Zimele was founded in 2008 by Tom Purcell who had just attended a two week conference in Johannesburg, South Africa. The theme of the conference was reconciliation and forgiveness with a specific focus on the struggle for freedom in South Africa and the end of the unjust political, socio-economic system of racial segregation popularly known as ‘apartheid’.
He was particularly inspired by the work and the heroism of Steve Biko, a brilliant young activist who died in a police van after his arrest and torture by police. Biko had set up an organisation he named ‘Zimele’, which is Zulu for ‘stand on your own feet’. Its aim was to raise to black consciousness, to promote the dignity and rights of black South Africans and to practically assist the underprivileged and those oppressed by the apartheid regime.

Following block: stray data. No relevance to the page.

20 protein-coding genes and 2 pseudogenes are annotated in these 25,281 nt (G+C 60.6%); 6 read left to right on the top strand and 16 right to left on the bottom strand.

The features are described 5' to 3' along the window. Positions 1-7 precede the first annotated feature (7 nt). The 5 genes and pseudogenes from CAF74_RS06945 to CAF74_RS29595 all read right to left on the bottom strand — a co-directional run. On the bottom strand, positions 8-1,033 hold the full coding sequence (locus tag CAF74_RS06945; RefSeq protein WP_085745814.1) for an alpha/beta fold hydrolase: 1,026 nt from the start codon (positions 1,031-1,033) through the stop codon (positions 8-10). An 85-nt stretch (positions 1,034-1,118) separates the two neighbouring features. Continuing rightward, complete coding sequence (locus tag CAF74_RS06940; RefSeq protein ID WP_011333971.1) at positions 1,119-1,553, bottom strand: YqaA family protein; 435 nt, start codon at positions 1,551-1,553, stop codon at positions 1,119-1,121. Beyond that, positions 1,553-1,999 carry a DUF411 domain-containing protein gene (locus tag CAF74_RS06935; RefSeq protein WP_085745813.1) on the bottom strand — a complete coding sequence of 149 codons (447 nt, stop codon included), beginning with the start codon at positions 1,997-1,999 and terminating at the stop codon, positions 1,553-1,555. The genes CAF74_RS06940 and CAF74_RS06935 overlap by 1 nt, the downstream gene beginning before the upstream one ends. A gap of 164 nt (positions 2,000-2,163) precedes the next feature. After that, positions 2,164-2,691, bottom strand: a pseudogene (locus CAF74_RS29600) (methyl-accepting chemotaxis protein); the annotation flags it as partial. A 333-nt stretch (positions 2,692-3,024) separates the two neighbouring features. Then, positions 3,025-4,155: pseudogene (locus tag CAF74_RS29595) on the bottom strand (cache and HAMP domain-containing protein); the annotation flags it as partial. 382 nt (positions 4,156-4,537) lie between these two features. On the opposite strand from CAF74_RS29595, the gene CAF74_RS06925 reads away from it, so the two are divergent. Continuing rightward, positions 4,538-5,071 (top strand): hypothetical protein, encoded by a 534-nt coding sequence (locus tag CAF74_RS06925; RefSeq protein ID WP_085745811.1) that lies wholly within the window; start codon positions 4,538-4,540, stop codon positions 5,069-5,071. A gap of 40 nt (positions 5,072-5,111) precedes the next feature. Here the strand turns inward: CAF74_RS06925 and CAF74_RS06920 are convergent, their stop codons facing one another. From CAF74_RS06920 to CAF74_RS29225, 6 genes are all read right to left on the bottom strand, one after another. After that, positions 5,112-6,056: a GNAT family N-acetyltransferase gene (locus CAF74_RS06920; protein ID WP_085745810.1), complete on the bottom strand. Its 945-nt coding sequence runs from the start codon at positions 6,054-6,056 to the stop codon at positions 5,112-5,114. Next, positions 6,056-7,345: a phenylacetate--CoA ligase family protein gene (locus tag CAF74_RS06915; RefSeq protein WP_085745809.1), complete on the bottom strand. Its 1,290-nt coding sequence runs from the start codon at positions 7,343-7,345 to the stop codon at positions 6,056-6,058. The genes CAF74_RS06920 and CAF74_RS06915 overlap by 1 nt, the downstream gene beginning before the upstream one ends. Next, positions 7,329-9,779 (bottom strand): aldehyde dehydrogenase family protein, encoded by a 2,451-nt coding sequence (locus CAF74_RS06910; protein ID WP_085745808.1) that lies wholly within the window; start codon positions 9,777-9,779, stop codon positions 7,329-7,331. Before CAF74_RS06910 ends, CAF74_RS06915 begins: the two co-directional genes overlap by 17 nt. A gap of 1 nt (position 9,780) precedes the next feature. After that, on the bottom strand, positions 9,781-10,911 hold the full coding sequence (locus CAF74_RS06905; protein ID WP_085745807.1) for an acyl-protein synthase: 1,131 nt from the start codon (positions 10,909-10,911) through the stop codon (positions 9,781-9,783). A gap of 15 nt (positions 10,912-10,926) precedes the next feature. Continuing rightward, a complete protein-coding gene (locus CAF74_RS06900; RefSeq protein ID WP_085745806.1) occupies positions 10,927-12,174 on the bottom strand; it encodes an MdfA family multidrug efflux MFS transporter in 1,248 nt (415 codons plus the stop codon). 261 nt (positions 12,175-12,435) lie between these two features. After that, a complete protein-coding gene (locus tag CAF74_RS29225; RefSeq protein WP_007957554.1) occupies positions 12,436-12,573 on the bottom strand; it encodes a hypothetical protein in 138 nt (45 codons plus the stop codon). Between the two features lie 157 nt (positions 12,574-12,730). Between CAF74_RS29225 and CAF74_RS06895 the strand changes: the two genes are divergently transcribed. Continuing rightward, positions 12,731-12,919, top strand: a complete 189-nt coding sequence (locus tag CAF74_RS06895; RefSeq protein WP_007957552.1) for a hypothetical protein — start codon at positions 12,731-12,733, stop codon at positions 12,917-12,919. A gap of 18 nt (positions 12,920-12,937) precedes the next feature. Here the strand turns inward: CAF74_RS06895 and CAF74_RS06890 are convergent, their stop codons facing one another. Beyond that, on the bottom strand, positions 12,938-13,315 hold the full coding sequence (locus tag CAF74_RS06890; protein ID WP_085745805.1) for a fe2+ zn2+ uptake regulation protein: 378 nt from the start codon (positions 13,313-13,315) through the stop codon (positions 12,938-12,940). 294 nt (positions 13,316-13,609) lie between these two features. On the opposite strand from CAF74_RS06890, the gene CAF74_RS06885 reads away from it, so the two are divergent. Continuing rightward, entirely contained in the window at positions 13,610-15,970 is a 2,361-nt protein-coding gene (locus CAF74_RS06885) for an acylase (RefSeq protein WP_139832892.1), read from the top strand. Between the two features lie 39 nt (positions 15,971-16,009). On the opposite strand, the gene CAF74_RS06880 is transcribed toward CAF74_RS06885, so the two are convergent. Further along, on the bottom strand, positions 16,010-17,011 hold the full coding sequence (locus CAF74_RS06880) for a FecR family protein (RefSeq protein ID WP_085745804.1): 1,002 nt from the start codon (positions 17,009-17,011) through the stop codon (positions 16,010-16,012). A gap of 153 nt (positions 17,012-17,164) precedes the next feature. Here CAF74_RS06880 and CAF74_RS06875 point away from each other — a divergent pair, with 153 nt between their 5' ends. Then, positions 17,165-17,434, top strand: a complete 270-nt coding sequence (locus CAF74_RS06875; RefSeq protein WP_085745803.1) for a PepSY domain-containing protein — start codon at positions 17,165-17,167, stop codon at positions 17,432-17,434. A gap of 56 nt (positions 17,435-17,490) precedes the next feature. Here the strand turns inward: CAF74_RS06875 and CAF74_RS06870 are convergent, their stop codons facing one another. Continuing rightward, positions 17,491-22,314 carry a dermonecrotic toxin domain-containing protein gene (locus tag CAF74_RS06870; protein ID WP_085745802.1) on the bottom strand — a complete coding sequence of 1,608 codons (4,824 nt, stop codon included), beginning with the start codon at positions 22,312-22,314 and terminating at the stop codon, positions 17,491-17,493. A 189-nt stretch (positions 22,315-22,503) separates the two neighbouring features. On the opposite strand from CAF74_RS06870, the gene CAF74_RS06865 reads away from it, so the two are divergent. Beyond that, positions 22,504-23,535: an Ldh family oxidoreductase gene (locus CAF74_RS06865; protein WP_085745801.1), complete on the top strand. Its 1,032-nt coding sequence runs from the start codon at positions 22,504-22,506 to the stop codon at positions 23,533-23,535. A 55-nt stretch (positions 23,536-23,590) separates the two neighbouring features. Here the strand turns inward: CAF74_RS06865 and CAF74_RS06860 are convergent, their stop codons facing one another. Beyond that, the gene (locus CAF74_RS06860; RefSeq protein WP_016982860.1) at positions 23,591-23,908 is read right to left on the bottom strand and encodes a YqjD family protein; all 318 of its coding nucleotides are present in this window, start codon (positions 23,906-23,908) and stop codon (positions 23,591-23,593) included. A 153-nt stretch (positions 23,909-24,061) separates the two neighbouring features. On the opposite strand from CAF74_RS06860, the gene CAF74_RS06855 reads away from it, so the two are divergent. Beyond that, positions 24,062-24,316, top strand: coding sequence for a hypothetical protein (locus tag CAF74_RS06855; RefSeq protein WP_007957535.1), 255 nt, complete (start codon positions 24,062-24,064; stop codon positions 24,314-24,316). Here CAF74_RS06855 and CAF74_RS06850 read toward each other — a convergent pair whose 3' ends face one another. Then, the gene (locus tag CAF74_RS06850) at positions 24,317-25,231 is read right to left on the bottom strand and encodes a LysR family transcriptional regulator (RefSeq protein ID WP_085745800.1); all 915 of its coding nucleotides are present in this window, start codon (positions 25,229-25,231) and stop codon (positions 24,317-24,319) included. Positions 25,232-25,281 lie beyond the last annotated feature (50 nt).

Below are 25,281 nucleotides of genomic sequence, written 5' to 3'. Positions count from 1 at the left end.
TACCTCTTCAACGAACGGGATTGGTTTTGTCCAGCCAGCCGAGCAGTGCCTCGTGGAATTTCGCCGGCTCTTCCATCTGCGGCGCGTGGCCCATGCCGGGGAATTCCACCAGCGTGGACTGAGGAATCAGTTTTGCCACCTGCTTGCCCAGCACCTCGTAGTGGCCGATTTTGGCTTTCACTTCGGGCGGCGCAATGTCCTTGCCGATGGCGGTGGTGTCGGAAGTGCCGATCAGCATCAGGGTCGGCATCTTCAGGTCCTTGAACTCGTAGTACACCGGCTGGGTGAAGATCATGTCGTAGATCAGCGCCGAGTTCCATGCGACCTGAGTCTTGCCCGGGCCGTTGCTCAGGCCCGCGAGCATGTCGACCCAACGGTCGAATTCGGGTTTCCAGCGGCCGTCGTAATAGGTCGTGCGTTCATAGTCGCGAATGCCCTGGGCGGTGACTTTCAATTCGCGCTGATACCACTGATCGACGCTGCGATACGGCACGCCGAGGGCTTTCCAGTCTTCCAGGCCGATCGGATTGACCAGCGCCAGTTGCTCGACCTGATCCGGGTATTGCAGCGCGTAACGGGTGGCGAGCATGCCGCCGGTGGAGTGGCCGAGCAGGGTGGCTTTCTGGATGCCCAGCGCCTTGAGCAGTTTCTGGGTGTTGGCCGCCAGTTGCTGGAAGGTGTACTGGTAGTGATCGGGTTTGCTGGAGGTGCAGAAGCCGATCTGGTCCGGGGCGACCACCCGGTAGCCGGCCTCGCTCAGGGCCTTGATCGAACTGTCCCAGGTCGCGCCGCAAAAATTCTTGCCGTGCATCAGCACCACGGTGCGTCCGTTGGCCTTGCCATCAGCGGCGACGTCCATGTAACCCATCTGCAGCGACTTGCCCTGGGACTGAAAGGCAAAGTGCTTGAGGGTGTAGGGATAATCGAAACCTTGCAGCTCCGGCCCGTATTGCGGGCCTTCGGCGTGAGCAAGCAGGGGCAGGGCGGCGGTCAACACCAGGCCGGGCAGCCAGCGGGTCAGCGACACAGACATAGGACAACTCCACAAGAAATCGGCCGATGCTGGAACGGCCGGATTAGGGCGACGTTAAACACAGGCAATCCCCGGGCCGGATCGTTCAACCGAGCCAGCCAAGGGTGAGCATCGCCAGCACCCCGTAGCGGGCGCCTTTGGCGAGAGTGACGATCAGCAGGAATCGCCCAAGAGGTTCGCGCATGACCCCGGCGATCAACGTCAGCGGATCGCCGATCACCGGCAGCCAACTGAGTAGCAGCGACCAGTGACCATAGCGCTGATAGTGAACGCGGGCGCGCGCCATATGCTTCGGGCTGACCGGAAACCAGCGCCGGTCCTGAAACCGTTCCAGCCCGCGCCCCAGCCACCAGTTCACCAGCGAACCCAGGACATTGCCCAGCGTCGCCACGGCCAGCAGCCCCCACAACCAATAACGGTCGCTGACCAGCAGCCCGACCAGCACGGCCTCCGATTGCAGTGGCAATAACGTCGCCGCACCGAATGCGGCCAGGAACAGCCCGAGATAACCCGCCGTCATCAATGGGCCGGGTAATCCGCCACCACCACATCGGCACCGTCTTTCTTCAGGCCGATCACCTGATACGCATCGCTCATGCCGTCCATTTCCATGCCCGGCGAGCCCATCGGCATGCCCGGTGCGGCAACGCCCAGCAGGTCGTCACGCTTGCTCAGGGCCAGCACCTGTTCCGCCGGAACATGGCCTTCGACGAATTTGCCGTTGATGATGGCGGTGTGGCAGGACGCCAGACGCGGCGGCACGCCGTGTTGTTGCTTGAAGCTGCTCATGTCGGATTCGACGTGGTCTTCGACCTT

The well-known film, ‘Cry Freedom’ is based on the Biko story. Tom decided to use Biko’s catch-cry, ‘Zimele’, and set up a non-profit organisation which would carry on his heroic work.
Zimele care for over 300 people affected by HIV AIDS in Eldoret, Kenya. Over 170 children in this community have lost their parents and are in desperate need, Zimele works to provide these kids with education and a better life.
One candle pays for 3 weeks of schooling for a child in need from Kenya.